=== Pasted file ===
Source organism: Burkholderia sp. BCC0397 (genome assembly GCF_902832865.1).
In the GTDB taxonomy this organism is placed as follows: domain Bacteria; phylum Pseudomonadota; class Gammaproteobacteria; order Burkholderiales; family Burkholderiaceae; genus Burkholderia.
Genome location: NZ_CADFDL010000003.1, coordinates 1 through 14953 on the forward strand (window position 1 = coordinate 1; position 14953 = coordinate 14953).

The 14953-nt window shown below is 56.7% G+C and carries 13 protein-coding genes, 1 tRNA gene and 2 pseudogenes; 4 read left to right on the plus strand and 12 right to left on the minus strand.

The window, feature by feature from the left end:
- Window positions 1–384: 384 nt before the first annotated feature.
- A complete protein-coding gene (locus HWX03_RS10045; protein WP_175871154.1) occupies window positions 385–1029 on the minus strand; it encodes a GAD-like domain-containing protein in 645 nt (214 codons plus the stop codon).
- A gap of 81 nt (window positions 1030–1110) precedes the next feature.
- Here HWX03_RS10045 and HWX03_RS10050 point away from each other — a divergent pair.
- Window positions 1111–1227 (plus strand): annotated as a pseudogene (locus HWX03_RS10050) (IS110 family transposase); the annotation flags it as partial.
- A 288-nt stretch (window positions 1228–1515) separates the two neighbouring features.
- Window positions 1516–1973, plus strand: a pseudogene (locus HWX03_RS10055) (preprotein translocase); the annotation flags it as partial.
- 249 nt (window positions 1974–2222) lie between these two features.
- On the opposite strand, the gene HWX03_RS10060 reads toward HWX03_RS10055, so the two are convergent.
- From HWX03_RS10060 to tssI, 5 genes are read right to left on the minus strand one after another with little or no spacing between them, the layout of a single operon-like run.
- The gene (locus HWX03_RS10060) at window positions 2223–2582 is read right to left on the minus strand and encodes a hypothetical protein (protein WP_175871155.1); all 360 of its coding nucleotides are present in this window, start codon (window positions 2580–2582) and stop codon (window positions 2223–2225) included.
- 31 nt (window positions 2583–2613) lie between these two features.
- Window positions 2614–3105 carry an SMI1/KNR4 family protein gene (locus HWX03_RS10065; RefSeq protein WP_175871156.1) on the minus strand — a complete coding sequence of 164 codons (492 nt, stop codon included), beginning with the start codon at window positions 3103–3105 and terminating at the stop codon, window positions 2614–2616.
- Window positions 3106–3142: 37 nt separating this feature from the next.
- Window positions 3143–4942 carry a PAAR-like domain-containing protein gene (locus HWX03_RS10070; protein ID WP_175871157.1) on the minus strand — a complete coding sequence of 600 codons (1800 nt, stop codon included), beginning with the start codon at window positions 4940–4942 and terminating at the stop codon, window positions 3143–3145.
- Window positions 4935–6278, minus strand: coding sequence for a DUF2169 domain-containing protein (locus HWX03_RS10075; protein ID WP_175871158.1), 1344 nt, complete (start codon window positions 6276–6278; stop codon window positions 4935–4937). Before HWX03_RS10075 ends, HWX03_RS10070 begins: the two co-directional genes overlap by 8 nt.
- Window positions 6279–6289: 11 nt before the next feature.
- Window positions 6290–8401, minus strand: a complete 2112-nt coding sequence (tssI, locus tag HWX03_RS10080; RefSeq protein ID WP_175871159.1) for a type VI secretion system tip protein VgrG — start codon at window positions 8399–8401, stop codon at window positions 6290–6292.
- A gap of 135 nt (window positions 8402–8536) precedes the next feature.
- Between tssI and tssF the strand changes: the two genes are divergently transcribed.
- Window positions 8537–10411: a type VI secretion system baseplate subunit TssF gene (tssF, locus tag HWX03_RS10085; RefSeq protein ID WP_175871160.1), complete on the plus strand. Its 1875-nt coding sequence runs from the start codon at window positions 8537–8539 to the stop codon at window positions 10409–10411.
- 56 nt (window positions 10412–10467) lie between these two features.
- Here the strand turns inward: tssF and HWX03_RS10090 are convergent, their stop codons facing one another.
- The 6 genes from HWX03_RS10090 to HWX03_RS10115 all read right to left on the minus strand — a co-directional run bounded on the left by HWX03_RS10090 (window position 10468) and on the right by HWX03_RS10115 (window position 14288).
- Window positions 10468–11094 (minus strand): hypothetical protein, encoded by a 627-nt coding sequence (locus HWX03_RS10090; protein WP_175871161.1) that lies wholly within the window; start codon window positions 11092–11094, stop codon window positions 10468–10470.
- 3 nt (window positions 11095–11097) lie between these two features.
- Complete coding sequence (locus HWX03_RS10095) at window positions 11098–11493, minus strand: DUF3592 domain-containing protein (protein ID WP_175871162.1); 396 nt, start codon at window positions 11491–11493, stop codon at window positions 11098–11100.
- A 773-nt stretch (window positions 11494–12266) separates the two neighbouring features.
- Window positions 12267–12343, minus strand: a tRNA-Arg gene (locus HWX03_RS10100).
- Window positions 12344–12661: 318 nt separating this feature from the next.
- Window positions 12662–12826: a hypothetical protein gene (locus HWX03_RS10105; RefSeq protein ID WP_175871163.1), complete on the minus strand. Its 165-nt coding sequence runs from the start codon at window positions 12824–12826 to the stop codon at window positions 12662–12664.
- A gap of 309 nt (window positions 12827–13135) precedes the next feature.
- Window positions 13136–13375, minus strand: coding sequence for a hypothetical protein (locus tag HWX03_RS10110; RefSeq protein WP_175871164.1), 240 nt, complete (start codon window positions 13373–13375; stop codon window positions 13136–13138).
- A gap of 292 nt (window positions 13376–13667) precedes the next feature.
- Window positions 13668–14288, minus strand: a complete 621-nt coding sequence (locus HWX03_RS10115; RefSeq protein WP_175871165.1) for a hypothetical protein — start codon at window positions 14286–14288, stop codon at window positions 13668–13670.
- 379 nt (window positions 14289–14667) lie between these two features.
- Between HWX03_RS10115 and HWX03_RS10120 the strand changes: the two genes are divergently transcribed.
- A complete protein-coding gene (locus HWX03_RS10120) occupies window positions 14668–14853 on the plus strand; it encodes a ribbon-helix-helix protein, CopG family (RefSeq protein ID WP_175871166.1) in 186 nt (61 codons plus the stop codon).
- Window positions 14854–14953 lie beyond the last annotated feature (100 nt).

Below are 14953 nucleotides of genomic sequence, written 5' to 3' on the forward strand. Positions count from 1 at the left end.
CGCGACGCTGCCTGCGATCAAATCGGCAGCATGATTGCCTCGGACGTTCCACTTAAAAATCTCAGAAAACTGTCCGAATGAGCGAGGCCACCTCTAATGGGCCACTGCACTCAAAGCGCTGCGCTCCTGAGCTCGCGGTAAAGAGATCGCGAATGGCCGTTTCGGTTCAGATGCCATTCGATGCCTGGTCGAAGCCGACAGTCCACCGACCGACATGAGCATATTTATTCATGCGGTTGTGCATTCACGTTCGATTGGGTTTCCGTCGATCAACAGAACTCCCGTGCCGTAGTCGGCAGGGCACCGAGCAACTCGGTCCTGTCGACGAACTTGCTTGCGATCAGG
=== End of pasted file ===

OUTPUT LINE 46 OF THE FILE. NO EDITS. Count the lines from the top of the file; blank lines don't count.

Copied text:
CGCGACGCTGCCTGCGATCAAATCGGCAGCATGATTGCCTCGGACGTTCCACTTAAAAATCTCAGAAAACTGTCCGAATGAGCGAGGCCACCTCTAATGGGCCACTGCACTCAAAGCGCTGCGCTCCTGAGCTCGCGGTAAAGAGATCGCGAATGGCCGTTTCGGTTCAGATGCCATTCGATGCCTGGTCGAAGCCGACAGTCCACCGACCGACATGAGCATATTTATTCATGCGGTTGTGCATTCACGTTCGATTGGGTTTCCGTCGATCAACAGAACTCCCGTGCCGTAGTCGGCAGGGCACCGAGCAACTCGGTCCTGTCGACGAACTTGCTTGCGATCAGG